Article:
The Indiana CIO explains a recent move to a more modern, no-offices workspace for his workforce.
Modernizing the government workforce brings up the same questions over and over: How do you get new talent to come to the public sector? Once they’re in the door, what will motivate them to stay?
The Indiana Office of Technology is trying something new to change things up in the way employees work together, hopefully becoming more efficient and effective in the process. At the annual National Association of State Chief Information Officers (NASCIO) conference in Austin, Texas, this October, CIO Dewand Neely explained to Government Technology the thinking behind taking all staff out of offices, putting them together on one open floor, and the benefits and drawbacks that have come with it.
While there has been some pushback from veteran employees, Neely said, nearly everyone is open to the experiment. Plus, literally tearing down walls has increased the space the department has, and Neely can now fit 270 staff on one floor, almost 100 more than in their former setup.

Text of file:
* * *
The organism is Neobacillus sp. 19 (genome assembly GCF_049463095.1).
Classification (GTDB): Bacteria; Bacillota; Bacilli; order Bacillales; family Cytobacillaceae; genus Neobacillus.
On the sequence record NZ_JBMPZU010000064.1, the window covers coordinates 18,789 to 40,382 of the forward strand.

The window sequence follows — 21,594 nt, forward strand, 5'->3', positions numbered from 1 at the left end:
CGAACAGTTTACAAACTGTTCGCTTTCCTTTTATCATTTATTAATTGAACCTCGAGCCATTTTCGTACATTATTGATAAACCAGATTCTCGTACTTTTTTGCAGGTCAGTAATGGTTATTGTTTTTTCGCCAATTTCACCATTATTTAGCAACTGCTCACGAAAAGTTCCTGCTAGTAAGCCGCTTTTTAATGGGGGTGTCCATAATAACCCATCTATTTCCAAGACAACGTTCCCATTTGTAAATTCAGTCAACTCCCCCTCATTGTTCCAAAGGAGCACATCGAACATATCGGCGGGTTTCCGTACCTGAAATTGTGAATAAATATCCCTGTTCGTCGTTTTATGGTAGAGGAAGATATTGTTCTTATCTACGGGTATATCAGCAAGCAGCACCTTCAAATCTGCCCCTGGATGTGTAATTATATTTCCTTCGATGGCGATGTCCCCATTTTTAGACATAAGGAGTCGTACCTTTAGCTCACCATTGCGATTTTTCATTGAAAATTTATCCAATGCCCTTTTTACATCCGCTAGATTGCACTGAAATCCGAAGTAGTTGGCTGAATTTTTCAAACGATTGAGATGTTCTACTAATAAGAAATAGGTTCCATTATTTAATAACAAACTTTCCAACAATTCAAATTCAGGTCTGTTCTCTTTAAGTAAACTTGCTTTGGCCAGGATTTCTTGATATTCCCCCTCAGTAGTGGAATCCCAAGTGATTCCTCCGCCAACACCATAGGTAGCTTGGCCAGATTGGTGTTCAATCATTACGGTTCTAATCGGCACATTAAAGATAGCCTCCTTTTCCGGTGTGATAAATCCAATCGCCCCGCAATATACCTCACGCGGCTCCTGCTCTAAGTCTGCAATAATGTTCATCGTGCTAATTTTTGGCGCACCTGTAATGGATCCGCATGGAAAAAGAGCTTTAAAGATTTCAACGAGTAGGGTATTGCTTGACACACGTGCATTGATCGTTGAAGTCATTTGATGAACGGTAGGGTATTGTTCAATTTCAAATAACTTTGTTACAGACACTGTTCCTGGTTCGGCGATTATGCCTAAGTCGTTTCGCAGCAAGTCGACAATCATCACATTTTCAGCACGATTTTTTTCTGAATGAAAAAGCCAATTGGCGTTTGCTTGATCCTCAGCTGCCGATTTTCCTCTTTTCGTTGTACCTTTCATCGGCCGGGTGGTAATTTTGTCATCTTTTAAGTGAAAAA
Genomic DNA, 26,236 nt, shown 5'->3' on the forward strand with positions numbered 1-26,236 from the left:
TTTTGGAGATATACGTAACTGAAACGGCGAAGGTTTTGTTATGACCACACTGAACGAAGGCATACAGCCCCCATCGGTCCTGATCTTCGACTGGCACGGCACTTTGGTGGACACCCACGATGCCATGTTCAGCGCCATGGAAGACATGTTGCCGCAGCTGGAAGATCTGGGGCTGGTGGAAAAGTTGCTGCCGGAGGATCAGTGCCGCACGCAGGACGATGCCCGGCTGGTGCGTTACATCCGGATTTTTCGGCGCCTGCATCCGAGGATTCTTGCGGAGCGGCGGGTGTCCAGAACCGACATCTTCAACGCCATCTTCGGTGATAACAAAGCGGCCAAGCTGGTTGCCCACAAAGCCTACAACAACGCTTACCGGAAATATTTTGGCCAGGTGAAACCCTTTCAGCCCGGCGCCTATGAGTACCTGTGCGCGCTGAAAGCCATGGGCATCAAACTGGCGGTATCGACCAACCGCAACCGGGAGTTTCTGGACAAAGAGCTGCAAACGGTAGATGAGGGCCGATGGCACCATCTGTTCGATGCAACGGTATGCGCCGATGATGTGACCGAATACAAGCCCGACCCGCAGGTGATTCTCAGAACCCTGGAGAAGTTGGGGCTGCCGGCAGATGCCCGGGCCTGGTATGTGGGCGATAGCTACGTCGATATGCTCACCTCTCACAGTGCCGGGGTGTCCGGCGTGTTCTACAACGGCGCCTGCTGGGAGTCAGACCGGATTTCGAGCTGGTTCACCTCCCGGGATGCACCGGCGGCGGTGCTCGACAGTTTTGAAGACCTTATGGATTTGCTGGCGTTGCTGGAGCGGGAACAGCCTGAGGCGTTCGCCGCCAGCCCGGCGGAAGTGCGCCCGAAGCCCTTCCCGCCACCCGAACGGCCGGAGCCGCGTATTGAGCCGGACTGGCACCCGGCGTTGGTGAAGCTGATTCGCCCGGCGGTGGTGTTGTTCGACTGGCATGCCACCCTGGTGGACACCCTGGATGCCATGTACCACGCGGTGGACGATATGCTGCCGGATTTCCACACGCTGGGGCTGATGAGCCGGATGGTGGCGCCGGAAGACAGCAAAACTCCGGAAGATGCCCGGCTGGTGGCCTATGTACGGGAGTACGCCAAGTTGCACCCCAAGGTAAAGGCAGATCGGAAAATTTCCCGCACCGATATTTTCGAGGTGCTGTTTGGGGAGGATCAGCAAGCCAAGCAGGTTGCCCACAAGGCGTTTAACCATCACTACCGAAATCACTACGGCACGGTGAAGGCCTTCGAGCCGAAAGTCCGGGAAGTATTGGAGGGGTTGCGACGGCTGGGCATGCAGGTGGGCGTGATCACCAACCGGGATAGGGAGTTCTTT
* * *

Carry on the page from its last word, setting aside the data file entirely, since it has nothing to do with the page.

When asked how the predicted impending retirement wave will affect his agency, Neely was optimistic. “We were all kind of afraid here the last couple of years,” he said. “I’ve run the numbers: I have about 30 percent of my 300 folks that are eligible [to retire] right now, but they’ve been eligible though for the last couple years too, and they’re still sticking around.”
And since that workforce loss is more gradual than he’d anticipated, it's easier to plan for, and there’s more room, so to speak, to explore the boundaries of how a state IT agency can and should operate.
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